28 November 2013
Marj, in response to your comment. The Optima is far larger than a Focus saloon, its even larger than a Ford Mondeo. I have an Optima 3 which I bought last year and my wife has a 1 yr old VW Passat Highline. We both agree that pound for pound the KIA wins hands down, factor in that it has more kit as standard that are options that would have sent the Passat to well over £35000, it has a 7yr warranty, 5 yrs service plan and a solid reliability. My original quote was to say that if the Genesis was to come over here to the UK the German premium car brands will have to look over their shoulders. Hyundai and KIA have come along way and are going to have to be taken seriously over the next few years. 5 years ago I would not have entertained either and would have stuck with my VW's but having owned the Optima for 18 months I have changed my mind. Yes they may not beat the Germans at the moment but with every new model and with every new owner the tide will change. I for one would buy the Genesis if it was sold in the UK and if they sold it in estate form my wife would change her VW Passat.

Optima2

30 November 2013
[quote=optima]Marj, in response to your comment. The Optima is far larger than a Focus saloon, its even larger than a Ford Mondeo. I have an Optima 3 which I bought last year and my wife has a 1 yr old VW Passat Highline. We both agree that pound for pound the KIA wins hands down, factor in that it has more kit as standard that are options that would have sent the Passat to well over £35000, it has a 7yr warranty, 5 yrs service plan and a solid reliability. My original quote was to say that if the Genesis was to come over here to the UK the German premium car brands will have to look over their shoulders. Hyundai and KIA have come along way and are going to have to be taken seriously over the next few years. 5 years ago I would not have entertained either and would have stuck with my VW's but having owned the Optima for 18 months I have changed my mind. Yes they may not beat the Germans at the moment but with every new model and with every new owner the tide will change. I for one would buy the Genesis if it was sold in the UK and if they sold it in estate form my wife would change her VW Passat.[/quote] Agree absolutely with what you say. Alas, people's perceptions take time to change, as evidenced by all the shrill cries of 'Hyundai copies the designs of X and Y' - obviously there are many who are discomfited by the prospect of a Korean company producing compelling, top-end luxury cars and muscling into a market to which they thought it did not belong. Fear and loathing usually bring out the blinkered, spiteful attitude in people, and my guess is that this will continue as long as Hyundai/Kia continue their rise to the top.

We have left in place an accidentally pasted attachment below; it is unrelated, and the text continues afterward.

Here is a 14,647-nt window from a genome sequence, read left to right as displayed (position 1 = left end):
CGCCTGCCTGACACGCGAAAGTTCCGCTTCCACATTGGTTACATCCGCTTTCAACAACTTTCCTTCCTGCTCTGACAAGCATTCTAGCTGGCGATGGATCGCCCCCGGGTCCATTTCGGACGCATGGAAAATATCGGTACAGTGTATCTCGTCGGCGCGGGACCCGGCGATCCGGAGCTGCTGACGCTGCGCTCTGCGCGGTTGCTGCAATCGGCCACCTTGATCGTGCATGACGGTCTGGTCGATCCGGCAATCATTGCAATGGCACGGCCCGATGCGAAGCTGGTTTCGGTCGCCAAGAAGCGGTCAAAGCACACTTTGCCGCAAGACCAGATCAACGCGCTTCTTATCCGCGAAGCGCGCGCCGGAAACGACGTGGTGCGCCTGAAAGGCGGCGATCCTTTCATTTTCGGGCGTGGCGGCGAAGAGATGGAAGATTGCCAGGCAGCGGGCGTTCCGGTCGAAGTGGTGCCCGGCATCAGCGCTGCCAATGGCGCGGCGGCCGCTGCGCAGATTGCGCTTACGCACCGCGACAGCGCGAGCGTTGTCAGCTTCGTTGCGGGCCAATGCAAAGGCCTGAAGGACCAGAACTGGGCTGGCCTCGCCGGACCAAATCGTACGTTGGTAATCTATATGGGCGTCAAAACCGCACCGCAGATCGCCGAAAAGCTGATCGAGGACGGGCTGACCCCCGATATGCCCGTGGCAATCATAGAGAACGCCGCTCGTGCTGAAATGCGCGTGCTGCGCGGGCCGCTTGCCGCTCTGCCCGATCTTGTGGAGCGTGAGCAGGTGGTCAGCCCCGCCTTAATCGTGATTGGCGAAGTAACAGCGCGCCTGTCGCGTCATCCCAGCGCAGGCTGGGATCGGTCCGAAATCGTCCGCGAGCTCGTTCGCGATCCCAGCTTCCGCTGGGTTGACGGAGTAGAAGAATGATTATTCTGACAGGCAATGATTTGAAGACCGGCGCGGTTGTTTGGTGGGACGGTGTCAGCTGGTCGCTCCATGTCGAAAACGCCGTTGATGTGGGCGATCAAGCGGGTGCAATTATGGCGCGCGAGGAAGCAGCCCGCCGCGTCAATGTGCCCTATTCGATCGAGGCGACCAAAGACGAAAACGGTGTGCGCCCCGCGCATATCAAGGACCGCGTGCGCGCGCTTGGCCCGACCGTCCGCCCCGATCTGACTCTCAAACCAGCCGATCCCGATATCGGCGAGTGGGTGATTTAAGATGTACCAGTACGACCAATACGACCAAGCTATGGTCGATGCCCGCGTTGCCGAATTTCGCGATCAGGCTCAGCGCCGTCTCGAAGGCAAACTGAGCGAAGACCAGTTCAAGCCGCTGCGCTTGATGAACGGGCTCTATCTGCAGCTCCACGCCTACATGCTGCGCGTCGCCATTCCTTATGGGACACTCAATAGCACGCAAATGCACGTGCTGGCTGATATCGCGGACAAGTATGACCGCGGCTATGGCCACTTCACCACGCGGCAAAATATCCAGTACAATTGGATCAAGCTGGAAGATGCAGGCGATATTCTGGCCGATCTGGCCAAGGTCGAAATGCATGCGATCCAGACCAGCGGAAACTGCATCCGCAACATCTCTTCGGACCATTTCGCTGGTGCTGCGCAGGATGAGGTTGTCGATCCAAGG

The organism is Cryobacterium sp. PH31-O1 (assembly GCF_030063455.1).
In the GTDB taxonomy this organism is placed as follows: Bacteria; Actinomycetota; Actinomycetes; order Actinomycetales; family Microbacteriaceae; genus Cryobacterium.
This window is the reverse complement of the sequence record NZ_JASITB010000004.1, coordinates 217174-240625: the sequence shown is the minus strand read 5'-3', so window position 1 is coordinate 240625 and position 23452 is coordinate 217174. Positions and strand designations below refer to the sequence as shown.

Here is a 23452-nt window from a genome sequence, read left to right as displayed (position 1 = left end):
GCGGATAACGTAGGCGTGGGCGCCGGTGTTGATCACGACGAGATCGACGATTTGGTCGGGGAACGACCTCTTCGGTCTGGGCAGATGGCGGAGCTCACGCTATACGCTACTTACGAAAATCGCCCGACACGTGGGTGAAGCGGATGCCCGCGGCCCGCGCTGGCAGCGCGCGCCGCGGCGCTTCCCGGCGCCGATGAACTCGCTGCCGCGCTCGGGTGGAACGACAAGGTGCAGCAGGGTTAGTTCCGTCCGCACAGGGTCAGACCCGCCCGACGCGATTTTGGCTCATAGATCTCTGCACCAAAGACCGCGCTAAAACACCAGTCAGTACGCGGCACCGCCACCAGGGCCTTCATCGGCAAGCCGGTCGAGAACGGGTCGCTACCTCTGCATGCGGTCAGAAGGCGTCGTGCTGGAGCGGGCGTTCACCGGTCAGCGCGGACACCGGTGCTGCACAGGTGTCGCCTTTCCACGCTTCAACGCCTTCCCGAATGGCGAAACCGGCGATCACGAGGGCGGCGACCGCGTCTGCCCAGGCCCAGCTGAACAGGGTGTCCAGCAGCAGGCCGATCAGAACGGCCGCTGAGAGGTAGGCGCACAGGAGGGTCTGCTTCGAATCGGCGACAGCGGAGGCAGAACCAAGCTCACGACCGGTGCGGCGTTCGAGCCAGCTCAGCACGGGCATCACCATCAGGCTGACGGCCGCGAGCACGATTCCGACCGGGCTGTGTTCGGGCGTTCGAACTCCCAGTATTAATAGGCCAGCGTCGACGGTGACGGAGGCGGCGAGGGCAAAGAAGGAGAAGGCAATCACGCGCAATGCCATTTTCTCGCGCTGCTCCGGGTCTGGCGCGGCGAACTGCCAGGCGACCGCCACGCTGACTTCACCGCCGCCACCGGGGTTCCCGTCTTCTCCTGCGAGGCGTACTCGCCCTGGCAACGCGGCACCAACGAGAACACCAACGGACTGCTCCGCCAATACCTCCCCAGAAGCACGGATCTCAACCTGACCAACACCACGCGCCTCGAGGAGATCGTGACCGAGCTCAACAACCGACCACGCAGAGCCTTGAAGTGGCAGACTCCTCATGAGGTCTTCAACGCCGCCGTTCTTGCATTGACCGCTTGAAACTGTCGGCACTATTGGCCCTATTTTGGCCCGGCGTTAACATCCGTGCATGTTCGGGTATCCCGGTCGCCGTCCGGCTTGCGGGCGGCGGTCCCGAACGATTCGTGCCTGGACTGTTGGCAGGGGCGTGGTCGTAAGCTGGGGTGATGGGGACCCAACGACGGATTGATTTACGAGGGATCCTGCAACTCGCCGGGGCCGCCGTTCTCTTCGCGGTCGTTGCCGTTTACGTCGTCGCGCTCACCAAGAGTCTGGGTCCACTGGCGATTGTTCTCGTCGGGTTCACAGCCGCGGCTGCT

15 January 2014
MaxTorque wrote:
optima wrote:

Marj, in response to your comment.
The Optima is far larger than a Focus saloon, its even larger than a Ford Mondeo. I have an Optima 3 which I bought last year and my wife has a 1 yr old VW Passat Highline. We both agree that pound for pound the KIA wins hands down, factor in that it has more kit as standard that are options that would have sent the Passat to well over £35000, it has a 7yr warranty, 5 yrs service plan and a solid reliability.
My original quote was to say that if the Genesis was to come over here to the UK the German premium car brands will have to look over their shoulders. Hyundai and KIA have come along way and are going to have to be taken seriously over the next few years. 5 years ago I would not have entertained either and would have stuck with my VW's but having owned the Optima for 18 months I have changed my mind. Yes they may not beat the Germans at the moment but with every new model and with every new owner the tide will change.

I for one would buy the Genesis if it was sold in the UK and if they sold it in estate form my wife would change her VW Passat.

Agree absolutely with what you say.
Alas, people's perceptions take time to change, as evidenced by all the shrill cries of 'Hyundai copies the designs of X and Y' - obviously there are many who are discomfited by the prospect of a Korean company producing compelling, top-end luxury cars and muscling into a market to which they thought it did not belong.
Fear and loathing usually bring out the blinkered, spiteful attitude in people, and my guess is that this will continue as long as Hyundai/Kia continue their rise to the top.